Our mentors in the MFA in Creative Writing write, teach and publish across genre; engage in interdisciplinary projects; take care of the communities of which they are a part; and, most of all, approach the twenty-first century writing life with invention, pragmatism and creativity. With like-minded faculty to aid them, students at OSU-Cascades are encouraged to cultivate the spontaneity, innovation, courage and commitment the writing life demands.
MFA Program Director
Emily is passionate about the rediscovery of Mississippi poet besmilr brigham, the sexual politics of meat, the limits of Achilles’ honesty and the problem of Chaucer’s spring, unposted love letters, cannibal chickens and a ship too late to save the drowning witch. Emily's experience teaching music to Quaker children encourages her to think of writing workshops as laboratories: spaces for exploration, writing together, sharing what we’ve written and thinking metacognitively about what happens in these writing moments. Her website is ifshedrawsadoor.com.
Emily's teaching and research interests include poetry, transgenre work, ecofeminism, contemporary North American poetics, the Eco-Gothic & the fairytale, dreamwork, the literature of body image & eating disorders, creative writing pedagogy, and writing across disciplines.
T. Geronimo Johnson
T. Geronimo Johnson’s debut novel "Hold it ‘Til it Hurts" was a 2013 PEN/Faulkner finalist. "Welcome to Braggsville," a dark, socially provocative comedic novel about four liberal college kids who attempt to stage a lynching during a Civil War reenactment, was released in the US and UK in early 2015 by William Morrow. "Welcome to Braggsville" was on the 2015 National Book Awards Longlist for Fiction and won the Gaines Book Award for 2015. His short fiction and poetry have appeared in Best New American Voices, the LA Review, and Illuminations, among others. He has taught writing and held fellowships—including a Stegner Fellowship and an Iowa Arts Fellowship—at ASU, Iowa, Berkeley, Stanford and WMU. Geronimo’s academic interests include new media, creative writing pedagog, and the film essay.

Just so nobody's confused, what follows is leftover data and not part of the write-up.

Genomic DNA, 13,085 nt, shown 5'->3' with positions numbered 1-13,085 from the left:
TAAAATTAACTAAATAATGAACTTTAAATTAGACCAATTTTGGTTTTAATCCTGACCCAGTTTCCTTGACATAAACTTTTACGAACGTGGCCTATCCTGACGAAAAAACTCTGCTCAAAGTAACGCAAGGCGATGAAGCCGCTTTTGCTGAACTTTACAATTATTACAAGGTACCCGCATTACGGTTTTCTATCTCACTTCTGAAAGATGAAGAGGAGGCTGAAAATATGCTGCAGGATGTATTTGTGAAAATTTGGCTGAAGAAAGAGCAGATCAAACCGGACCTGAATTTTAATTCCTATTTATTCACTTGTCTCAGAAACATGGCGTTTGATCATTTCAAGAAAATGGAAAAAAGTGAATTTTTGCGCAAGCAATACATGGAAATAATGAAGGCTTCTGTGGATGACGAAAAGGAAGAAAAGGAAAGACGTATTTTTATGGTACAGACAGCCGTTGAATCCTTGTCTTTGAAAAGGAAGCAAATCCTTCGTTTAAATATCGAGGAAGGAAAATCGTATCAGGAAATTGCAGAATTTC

He believe that, as a writer, it is his duty to tell a compelling story of human interest, one that diverges from the strained optimism animating the artificial inosculation of literacy (read: knowledge of self) and liberty (read: transcendence). Of course that often means avoiding half the words in the previous sentence: writers must be both in the world and of it. T. Geronimo received his MFA from the Iowa Writers' Workshop and his M.A. in Language, Literacy, and Culture from UC Berkeley. He is a Niroga-certified yoga instructor and trained rally driver. His website is geronimo1.com.
T. Geronimo's teaching and research specialties include new media art, trans-media narrative, curriculum design, creative writing depagogy, urban education, transformative life skills, social justice and the arts, arts intervention, digital and community publishing, digital composition, rendering the dramatic as didactic, writing as a collaborative practice, representing vs. recreating oppressions, writing for hostile audiences, and difficulty vs. accountability.
Arielle writes poetry, creative nonfiction, scholarship and literary criticism, with a focus on innovative and hybridized poetics, contemporary literature by younger writers, gender politics and cultural and countercultural studies—and often the places where those interests intersect. Her theory of the Gurlesque, a third wave feminist avant-garde aesthetic that subverts notions of femininity and sexual agency, is being employed by critics and scholars both in America and abroad. Her website is ariellegreenberg.net.
Arielle's teaching and research specialties include poetry, creative nonfiction, transgenre work, performace art, avant-garde writing, 20th century American poetry, contemporary American poetry, the Gurlesque, gender, feminism, women's writing, writing on motherhood, literature of sexuality, intersections between literature and other art forms, writing the domestic, writing from risk, writing toward fear, translation, book arts, film studies, and critical theory.